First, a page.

e-Satsang thru Blogging
WordPress provides statistics for Blogs hosted by them. Generally I am not a frequent visitor to statistics page to see how my Blog is fairing in the cyberspace. Today on the eve of Diwali just I was curious and saw the results: The number of Visitors has been steadily rising. Each visitor has been hitting the pages 10 to 12 times! The cumulative hits from the beginning as on today stands at over 219,000 !!
Regarding the maximum number of readers of this Blog, the majority still is coming from USA followed by India and then by South Africa. Most Singaporean devotees till recently did not know that I have a Blog and hence slow in picking it up. Many of them told me that they never had any inkling that I wrote a Blog! “A Blog from a monk!” was a usual surprise exclamation when they come to know of it! The devotees of other parts of world who have been frequenting this Blog are well familiar with this e-Satsang. That this Blog has been a source of joy to many a reader can be understood from the sincere comments they provide. Some are wont not to write; nonetheless they communicate either though email or cell phone and acknowledge their happiness. There are so far more than 1990 comments for 200 Posts. Perhaps the e-Satsang is still to catch up here!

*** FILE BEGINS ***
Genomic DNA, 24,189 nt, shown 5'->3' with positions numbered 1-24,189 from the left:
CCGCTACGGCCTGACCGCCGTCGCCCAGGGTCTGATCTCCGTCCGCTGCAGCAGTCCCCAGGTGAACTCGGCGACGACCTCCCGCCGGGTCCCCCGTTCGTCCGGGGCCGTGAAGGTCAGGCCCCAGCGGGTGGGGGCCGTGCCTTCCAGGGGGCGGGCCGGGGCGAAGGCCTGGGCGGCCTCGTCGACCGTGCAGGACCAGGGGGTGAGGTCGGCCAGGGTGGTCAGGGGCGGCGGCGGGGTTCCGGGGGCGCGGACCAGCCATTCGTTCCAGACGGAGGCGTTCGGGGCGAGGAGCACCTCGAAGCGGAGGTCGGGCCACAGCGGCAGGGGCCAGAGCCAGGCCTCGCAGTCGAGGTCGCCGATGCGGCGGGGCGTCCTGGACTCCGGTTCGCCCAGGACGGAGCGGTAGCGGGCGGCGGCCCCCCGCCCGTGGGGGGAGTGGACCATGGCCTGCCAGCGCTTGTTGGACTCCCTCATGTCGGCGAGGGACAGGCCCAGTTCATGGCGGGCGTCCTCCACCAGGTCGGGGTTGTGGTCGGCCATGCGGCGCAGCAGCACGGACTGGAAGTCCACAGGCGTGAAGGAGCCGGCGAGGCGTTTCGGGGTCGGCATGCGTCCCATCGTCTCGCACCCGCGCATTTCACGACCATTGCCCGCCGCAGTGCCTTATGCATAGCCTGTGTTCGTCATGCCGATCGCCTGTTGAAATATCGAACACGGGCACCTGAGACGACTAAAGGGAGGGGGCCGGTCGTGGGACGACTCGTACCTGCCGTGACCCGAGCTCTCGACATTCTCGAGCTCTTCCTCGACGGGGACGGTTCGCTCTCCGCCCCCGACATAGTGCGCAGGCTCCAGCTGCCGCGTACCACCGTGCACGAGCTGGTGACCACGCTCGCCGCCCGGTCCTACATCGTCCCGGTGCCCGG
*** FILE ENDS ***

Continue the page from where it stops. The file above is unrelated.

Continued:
On this day when I reviewed my Diwali experiences in the nearly last eight years of my stay in South Africa, I did become a little nostalgic! I wrote four posts in this Blog earlier about my Diwali days in SA. I thought that like me those devotees who were all associated with my travel to many parts of SA celebrating Diwali and who were with me may also experience nostalgia by re-reading those posts. And to all those new comers to this Blog, I do think that these posts would make interesting reading!
Focus on Four Posts
Diwali is a celebration of Lights. Staying in a comfort zone we thank God for providing prosperity. But should it end there? Should we not take it a Day to Light up another life? This question was discussed here in 2008 in this post.
Escourt Hindu public conduct Diwali Festival every year. This post appearing in 2010, details how the people of Escourt celebrated in a grand way when I was invited to be the Chief Guest in their celebration!
Diwali is a Five-day festival for Hindus. What did our sages earmarked each day to a particular event of the festival? Does this signify five levels of progress in one’s spiritual Life? An introspective peep into the rationality of five-day Festival is made in this post appearing in 2011.
Diwali nights are not dark nights. In worship the dark Kali is invoked though. Lamps of lights are lit. What do they signify? Who lights the lamp of knowledge inside us? And what is that darkness that is destroyed? This is discussed in this post written in 2013.